However, this figure represents a drop of around 0.4% compared with 2010, due mainly to the weak economies in the United States and the Euro zone.
In comparison, PIDA estimated that South Korea’s LED industry had revenues of US$3.35 billion in 2011, up around 5% from 2010.
PIDA said that South Korean LED manufacturers have “vigorously branched out into the lighting sector with low-priced products,” but they lack the production scale to compete effectively with Taiwan’s manufacturers. Companies from the two countries compete strongly in the areas of LED epi-wafers and packaged LEDs.
They are also starting to compete in LED street-lighting applications, propelled by optimistic roll-out plans being implemented by the federal governments in both Taiwan and South Korea. Work has begun in Gwangju, the sixth largest city in South Korea. PIDA says that 90,000 LED-based street lights have been installed so far.
PIDA also quoted an analyst of Hanwha Securities, who estimated that if South Korea switches all of its 2.7 million street lights to LEDs, this would create a market valued at around 2 trillion Won ($1.74 billion).
Meanwhile, following a widespread conversion to LED traffic signals, the Taiwanese government has allocated significant resources to the installation of LED street lights. These announcements are in addition to the NT$180 million (US$6 million) already spent on the installations in Keelung, Hsinchu and Jiayi cities.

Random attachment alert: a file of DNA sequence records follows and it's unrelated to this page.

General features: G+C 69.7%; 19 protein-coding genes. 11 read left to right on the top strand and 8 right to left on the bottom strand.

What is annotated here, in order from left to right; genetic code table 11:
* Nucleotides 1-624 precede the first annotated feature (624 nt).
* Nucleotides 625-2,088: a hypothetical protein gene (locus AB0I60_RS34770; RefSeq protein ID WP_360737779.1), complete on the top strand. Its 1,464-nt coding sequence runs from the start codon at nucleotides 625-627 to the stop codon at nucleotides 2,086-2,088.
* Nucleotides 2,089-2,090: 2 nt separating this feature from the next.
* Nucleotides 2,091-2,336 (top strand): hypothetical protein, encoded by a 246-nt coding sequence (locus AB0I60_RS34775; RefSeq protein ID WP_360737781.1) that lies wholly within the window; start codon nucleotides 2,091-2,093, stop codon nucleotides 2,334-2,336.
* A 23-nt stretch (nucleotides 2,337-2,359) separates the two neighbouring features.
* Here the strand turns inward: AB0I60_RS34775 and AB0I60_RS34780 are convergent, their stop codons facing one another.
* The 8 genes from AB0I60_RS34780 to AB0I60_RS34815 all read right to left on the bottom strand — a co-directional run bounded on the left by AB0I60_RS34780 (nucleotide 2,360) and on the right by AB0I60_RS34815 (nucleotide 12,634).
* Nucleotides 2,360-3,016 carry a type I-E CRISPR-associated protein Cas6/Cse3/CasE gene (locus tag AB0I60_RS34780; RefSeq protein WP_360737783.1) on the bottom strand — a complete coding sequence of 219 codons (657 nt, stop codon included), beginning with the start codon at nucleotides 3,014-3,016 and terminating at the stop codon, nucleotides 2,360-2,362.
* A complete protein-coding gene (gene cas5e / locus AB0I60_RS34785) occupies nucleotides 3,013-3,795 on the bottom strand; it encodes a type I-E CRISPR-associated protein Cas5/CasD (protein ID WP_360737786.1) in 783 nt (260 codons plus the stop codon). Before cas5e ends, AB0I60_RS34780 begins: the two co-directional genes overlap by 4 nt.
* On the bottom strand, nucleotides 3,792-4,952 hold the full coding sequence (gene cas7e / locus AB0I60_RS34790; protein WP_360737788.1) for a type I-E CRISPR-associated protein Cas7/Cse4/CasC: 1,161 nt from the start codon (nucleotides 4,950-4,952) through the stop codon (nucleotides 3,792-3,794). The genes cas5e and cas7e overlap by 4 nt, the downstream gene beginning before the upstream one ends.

PIDA says that the global LED industry had an estimated total revenue of US$16.6 billion in 2011, up 2.6% from 2010. The fastest growth was seen in mainland China, with 26% growth, while the market in Europe fell by 7.3% to US$1.6 billion.
ITRI promotes LED use in agriculture
In related news, Taiwan’s Industrial Technology Research Institute (ITRI) has formed an alliance to expand the use of LEDs in the country’s agriculture sector.
An article on the Taiwan Today website says that ITRI will collaborate with more than 70 electronic enterprises, farms and biotech companies to help cultivate high-value products.
Chu Mu-tao, director of the Optoelectronics Device and System Applications Division in ITRI’s Electronics and Optoelectronics Research Laboratories, said that LED lamps can reduce electricity consumption in farms. “Under a program employing LEDs on white mushrooms in central Taiwan’s Nantou County, a grower saw his annual electricity fees drop from NT$150,000 (US$4,950) in 2009 to NT$60,000 in 2010,” he said.
Further LED installations are planned for asparagus farms, livestock farms and grouper fisheries in other cities and counties.